Moving From Selfie to Selfless

You wouldn’t worry so much about what others think of you if you realized how seldom they do.

Eleanor Roosevelt

We have become a selfie-driven society; we would rather take a picture of a moment than enjoy being in the moment.  This constant need to post and repost has led to an incredibly self-absorbed state of being. 

Eleanor Roosevelt said it well. We have created false realities in our minds in which we think the world revolves around our every thought. This way of thinking, along with the smart phone and social media, has given rise to unprecedented levels of anxiety.

In the recent Netflix documentary, The Social Dilemma, Jonathan Haidt, Ph.D., Social Psychologist, shared alarming information about the correlation between anxiety in teenagers and social media:

“There has been a gigantic increase in depression and anxiety for American teenagers which began between 2011-2013. The number of teenage girls who were admitted to a hospital for self-harm since has risen 62% for older teens (15-19) and 180% for pre-teens (10-14).”
“Even more horrifying, we’ve seen the same pattern with suicide. Rates in older teens girls (15-19) is up 70% compared to the first decade in this century. For pre-teen girls (10-14) they are up 151%. This pattern points directly to when social media became available in 2009.”

Over the coming weeks, Life+ will focus on anxiety among teenagers, and specifically, the impact of gratitude on anxiety. 

Numerous recent studies have detailed how a grateful heart can minimize the impact of anxiety on our lives.  Modern day science and counseling are coming to a biblical reality that has been around for thousands of years. Pastor Ben Stuart does a great job of addressing this issue in the sermon below.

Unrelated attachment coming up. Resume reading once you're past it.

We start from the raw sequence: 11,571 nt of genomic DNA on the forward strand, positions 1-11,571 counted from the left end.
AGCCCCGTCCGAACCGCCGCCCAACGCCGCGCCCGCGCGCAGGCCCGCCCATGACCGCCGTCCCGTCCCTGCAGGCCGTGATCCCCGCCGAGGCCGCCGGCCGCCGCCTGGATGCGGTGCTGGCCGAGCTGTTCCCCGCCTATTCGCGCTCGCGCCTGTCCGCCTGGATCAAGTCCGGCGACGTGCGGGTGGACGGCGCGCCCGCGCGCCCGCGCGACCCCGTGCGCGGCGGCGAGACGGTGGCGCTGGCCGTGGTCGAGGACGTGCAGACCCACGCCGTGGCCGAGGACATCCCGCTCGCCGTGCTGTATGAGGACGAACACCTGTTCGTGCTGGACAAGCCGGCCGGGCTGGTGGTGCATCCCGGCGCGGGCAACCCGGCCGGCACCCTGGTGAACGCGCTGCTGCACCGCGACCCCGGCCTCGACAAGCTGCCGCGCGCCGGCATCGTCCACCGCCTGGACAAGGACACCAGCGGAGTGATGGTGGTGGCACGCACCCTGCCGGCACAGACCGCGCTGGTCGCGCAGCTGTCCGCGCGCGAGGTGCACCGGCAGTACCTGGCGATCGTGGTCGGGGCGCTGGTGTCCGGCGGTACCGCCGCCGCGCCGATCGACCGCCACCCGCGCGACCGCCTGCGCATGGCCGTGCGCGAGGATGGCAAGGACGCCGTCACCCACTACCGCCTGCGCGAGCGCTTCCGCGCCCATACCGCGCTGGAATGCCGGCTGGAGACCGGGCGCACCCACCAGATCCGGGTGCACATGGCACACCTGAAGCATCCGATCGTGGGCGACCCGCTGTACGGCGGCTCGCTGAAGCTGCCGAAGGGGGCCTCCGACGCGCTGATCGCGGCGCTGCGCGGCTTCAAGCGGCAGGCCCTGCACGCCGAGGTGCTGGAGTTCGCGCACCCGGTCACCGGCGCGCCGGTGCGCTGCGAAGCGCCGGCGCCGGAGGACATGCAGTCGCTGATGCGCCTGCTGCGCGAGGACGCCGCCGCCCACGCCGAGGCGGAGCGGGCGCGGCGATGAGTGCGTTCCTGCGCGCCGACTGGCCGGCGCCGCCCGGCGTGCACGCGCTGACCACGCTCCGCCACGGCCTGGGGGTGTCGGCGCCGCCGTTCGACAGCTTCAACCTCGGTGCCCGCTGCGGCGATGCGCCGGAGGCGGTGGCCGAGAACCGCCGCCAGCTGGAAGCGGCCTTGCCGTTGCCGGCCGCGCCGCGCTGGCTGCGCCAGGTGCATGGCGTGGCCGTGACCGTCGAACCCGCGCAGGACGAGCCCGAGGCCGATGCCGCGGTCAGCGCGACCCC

When Paul addressed this issue in Philippians, he focused on the idea of thanksgiving intertwined in prayer. His perspective shows us that all prayer must be rooted in gratitude:

Do not be anxious about anything, but in every situation, by prayer and petition, with thanksgiving present your requests to God.  And the peace of God, which transcends all understanding, will guard your hearts and your minds in Christ Jesus.

The Apostle Paul (Philippians 4)

As good as this sounds, we have all experienced the challenge of letting go of worry…even through thankful prayer. The real key to Paul’s comments are found in the following verses:

Finally, brothers and sisters, whatever is true, whatever is noble, whatever is right, whatever is pure, whatever is lovely, whatever is admirable—if anything is excellent or praiseworthy—think about such things. Whatever you have learned or received or heard from me, or seen in me—put it into practice. And the God of peace will be with you.

The Apostle Paul (Philippians 4)

It is here that Paul gives us a simple secret to dealing with stress and anxiety: we must learn to set our minds on things that are excellent and praiseworthy. 

So much of our time is spent on worrying about other’s opinions or playing out “what if’s” in our minds.  We spend far too much time focusing on things that are not true, or even real for that matter.   

Anxiety does not empty tomorrow of its sorrows, it only empties today of its strength.

Charles Spurgeon

Paul’s final comment brings this reality full circle.  He starts these verses by saying the “peace of God” will be with us and he ends them by saying “the God of peace” will be with us. We must constantly be reminded that God’s power and presence are with us each day. 

May we not waste another day, or another hour, allowing our minds to roam aimlessly worrying about things that are not real. 

May we set our minds upon the truth of Christ each day and walk in the reality of God’s power and presence.  

Doug Langhals
Doug Langhals
HHCA Head of School

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